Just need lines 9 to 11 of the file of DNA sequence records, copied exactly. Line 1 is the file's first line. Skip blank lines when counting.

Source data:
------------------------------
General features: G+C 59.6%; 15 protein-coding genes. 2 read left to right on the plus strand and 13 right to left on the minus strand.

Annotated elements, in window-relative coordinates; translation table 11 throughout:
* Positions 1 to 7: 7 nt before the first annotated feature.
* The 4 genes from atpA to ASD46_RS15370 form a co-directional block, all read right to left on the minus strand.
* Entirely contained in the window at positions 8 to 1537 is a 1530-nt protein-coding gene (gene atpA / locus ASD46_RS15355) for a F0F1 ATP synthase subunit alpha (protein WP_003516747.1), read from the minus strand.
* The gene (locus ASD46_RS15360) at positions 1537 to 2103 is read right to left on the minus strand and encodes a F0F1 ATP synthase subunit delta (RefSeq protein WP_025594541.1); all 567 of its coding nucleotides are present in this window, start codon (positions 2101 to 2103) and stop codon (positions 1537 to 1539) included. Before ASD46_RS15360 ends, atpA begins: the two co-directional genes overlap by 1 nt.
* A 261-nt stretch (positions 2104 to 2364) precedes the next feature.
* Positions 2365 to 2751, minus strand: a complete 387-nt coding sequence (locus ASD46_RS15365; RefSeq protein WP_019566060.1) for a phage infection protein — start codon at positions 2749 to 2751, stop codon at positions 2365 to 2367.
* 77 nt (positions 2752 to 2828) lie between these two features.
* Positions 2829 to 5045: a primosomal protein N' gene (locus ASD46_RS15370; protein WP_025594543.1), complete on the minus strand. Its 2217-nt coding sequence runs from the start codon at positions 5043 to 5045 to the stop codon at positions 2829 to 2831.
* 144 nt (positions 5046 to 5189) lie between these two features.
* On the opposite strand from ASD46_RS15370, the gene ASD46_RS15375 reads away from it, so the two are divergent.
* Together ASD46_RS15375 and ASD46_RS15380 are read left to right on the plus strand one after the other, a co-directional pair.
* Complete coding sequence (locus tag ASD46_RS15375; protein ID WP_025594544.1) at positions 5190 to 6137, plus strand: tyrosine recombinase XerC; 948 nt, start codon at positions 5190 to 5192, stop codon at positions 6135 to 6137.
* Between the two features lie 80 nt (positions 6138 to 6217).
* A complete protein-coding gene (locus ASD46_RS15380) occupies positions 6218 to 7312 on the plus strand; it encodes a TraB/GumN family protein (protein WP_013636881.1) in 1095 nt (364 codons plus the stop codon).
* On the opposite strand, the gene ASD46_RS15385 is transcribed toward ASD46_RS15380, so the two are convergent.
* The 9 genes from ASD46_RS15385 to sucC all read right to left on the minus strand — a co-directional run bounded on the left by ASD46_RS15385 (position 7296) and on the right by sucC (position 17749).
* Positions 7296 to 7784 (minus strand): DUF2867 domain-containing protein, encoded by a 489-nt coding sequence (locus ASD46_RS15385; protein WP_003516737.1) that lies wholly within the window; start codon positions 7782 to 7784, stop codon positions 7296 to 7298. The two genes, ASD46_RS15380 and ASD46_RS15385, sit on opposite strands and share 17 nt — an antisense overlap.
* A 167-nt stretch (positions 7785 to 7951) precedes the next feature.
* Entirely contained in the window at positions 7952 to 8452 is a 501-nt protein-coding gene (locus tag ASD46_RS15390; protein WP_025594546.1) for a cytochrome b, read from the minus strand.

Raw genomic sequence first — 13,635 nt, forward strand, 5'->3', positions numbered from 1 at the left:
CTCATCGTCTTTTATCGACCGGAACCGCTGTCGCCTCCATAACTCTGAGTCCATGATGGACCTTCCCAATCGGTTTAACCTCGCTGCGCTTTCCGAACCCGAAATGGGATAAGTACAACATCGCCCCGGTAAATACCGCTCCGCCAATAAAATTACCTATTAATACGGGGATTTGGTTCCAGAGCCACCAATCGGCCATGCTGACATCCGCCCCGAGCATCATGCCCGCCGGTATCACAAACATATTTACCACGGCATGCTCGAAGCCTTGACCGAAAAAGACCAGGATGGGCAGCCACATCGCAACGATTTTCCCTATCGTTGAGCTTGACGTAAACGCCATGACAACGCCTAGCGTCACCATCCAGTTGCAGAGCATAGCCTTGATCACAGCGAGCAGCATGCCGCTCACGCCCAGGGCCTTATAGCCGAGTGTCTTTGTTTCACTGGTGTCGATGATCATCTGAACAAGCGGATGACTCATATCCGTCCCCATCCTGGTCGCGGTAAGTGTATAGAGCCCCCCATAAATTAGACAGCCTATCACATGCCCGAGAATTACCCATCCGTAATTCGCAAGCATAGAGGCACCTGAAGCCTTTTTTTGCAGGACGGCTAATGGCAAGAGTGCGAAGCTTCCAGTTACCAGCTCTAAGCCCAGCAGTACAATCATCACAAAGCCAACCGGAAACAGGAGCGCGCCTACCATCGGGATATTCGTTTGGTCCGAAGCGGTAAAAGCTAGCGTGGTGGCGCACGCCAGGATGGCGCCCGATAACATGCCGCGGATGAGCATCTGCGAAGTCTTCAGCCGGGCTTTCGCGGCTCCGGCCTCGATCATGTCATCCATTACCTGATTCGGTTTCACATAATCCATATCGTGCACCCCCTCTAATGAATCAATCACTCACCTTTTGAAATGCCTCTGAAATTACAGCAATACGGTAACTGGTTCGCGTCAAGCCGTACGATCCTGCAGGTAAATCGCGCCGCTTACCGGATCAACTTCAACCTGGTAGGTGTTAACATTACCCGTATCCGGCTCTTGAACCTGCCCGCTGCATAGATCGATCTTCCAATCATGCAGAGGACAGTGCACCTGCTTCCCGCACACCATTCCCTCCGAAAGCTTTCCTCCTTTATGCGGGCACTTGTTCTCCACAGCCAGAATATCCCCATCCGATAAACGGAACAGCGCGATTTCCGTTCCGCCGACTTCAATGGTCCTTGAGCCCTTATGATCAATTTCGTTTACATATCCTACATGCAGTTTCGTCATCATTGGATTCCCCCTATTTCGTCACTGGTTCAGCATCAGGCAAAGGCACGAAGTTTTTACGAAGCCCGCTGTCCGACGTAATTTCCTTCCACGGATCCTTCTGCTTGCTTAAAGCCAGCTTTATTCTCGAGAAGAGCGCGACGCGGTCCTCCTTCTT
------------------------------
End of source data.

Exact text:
* 77 nt (positions 2752 to 2828) lie between these two features.
* Positions 2829 to 5045: a primosomal protein N' gene (locus ASD46_RS15370; protein WP_025594543.1), complete on the minus strand. Its 2217-nt coding sequence runs from the start codon at positions 5043 to 5045 to the stop codon at positions 2829 to 2831.
* 144 nt (positions 5046 to 5189) lie between these two features.